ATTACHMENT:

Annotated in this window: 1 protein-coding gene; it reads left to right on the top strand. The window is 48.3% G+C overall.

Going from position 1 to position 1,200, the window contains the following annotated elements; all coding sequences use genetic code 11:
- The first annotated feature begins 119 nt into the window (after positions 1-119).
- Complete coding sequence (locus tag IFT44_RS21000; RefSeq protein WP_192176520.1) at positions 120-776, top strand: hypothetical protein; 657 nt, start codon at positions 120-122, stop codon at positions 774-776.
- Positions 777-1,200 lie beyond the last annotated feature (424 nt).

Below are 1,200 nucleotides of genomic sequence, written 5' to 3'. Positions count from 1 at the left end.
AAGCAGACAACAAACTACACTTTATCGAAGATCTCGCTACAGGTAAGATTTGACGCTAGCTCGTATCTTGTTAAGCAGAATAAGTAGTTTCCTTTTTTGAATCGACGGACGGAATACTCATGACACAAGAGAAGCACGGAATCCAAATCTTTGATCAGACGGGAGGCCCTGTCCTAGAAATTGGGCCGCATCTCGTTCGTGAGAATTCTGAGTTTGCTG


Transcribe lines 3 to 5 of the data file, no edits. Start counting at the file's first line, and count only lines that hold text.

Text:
- The first annotated feature begins 119 nt into the window (after positions 1-119).
- Complete coding sequence (locus tag IFT44_RS21000; RefSeq protein WP_192176520.1) at positions 120-776, top strand: hypothetical protein; 657 nt, start codon at positions 120-122, stop codon at positions 774-776.
- Positions 777-1,200 lie beyond the last annotated feature (424 nt).